Think you can guess the youngest bullpen in the major leagues right now? Well ok, it is an easy one, since it is the evergreen Kansas City Royals, but how about the second?
You got it right, it is the Houston Astros.
Weren't expecting it? Neither was I until I went through the numbers, but there it is. With the youthful Enerio Del Rosario, Fernando Abad and Aneury Rodriguez winning spots, the age of the 'pen has been driven way down with only Brandon Lyon with a solid bank of continuous major league experience. The others are rookies, freshmen and Jeff Fulchino.
This may all change since it is possible a 35-year-old veteran could head to the DL anytime during the season and be replaced with a fresh-faced rookie. I have also rounded down to whole years, so the list I came up with may be very slightly out. Most of the oldest teams are there because they have one really old player in the bullpen, Boston is 30th mainly because of the mercurial Tim Wakefield. Also some teams have yet to name a fifth starter, running with eight in the bullpen, such as the Milwaukee Brewers, San Diego Padres and Texas Rangers.
The Astros' bullpen may also be the second least experienced in the majors too. Fulchino has 144 2/3 major league innings, and Lyon has years of experience, as for the rest, they make Wilton Lopez look like a veteran.
Gone are the days of Doug Brocail, Trever Miller, Russ Springer, and heck, even Tim Byrdak. I know Springer was looked up to a lot by the rest of the relief corps during his time in Houston. It helps if your veteran guy is not the closer so he has room to focus on helping other guy's performance. Lyon has enough to worry about on his own, without having to nanny the other six.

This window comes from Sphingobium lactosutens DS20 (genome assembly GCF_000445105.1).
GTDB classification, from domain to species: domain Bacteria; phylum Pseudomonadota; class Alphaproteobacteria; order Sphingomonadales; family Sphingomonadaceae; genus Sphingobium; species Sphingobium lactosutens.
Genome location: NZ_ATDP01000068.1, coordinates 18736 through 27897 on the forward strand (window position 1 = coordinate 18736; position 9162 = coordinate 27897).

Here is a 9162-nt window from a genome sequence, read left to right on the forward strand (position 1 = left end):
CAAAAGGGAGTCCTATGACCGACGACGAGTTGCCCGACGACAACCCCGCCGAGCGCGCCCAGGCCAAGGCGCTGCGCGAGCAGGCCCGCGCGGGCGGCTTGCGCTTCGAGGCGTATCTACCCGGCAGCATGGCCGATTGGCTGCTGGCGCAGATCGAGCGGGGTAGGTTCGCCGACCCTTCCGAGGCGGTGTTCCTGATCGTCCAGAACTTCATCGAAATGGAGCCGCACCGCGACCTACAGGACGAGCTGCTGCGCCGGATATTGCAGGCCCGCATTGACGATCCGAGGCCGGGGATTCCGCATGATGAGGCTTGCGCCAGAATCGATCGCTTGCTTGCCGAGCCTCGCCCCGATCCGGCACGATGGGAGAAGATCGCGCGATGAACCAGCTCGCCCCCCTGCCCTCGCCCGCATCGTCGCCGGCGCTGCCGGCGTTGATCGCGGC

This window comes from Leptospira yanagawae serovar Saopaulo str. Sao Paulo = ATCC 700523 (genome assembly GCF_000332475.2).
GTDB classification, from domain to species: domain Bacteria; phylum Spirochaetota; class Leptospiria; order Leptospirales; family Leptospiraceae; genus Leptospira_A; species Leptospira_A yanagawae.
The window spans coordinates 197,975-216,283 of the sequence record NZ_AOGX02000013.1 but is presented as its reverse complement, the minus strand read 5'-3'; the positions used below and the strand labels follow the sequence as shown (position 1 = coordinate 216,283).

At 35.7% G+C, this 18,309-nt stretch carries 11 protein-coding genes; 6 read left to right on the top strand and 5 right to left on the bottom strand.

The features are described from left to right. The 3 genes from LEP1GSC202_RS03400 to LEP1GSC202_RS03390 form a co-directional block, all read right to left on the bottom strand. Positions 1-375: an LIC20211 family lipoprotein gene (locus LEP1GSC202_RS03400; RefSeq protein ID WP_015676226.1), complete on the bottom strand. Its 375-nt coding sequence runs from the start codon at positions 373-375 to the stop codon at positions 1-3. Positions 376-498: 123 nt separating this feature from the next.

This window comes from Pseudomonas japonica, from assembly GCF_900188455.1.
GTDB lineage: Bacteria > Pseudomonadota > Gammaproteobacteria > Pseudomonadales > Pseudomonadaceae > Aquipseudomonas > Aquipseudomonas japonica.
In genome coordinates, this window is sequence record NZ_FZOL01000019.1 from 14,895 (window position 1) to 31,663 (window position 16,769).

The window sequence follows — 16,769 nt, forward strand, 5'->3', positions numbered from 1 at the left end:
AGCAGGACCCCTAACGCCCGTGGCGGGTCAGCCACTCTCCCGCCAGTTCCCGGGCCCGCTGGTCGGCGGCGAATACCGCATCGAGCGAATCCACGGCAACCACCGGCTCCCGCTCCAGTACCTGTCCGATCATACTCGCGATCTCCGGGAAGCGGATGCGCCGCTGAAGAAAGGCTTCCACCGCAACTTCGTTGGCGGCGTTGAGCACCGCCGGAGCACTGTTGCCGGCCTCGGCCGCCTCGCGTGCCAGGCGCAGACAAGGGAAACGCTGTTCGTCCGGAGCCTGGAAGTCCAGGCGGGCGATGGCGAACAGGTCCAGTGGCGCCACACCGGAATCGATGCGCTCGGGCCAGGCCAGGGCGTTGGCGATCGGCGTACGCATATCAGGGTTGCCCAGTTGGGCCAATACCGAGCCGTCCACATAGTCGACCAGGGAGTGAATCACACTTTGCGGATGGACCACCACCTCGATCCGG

If the relative youth of the bullpen is a problem then whose fault is it? Drayton? Boffo? We knew the 2011 payroll was tight, but Ron Mahay or George Sherrill would hardly have bust the bank. Meanwhile Ed Wade traded away the bullpen depth we had in Matt Lindstrom and technically Felipe Paulino, who has started 2011 in the Colorado Rockies 'pen.
It would not have made much sense to spend big money on Jesse Crain or Joaquin Benoit or Rafael Soriano when they are in rebuilding mode, and according to all sources years away from properly contending.
Did Boffo ever ask McLane for a spare $1m to pick out a veteran guy, or did he know he was never going to get it?
People who gave Wade flak for over-paying for Lyon a winter ago can hardly criticize him for not splashing out this winter and instead trusting a bunch of rookies and sophomores. This is what your minor league system is supposed to do, churn out guys who can be slotted cheaply into the bullpen when they fail as starters. Attention to the bullpen should come after shoring up the rotation and lineup, but a good bullpen can separate playoff contenders from pennant winners.
None of this is aimed to knock the seven pitchers that make up the bullpen. There is not one I could single out and say he really should not be here. A few of them might be very valuable assets in a year or two. Mark Melancon, Abad and Lopez could comprise a very good trio, and keeping Rodriguez in the organisation is a smart move. But at the moment the sum seems less than the parts.
And it is very early in the season. For all we know the current corps might have a very solid season. If the rest of the team is in rebuilding mode, why should the bullpen be exempt from this?
But how confident will Brad Mills be when he has to routinely hand the ball to Del Rosario and Abad in the seventh inning with a slender lead? Even Phil Garner, who had an excellent bullpen at his disposal in 2004, started to get the yips when he reached the playoffs in 2004, routinely handing Lidge the ball earlier than the ninth inning.
Given Friday night's game, 2011 might see Astros' fans reduced to biting the stubs of their fingers. And those might be the rare joyous occasions when we actually have a lead.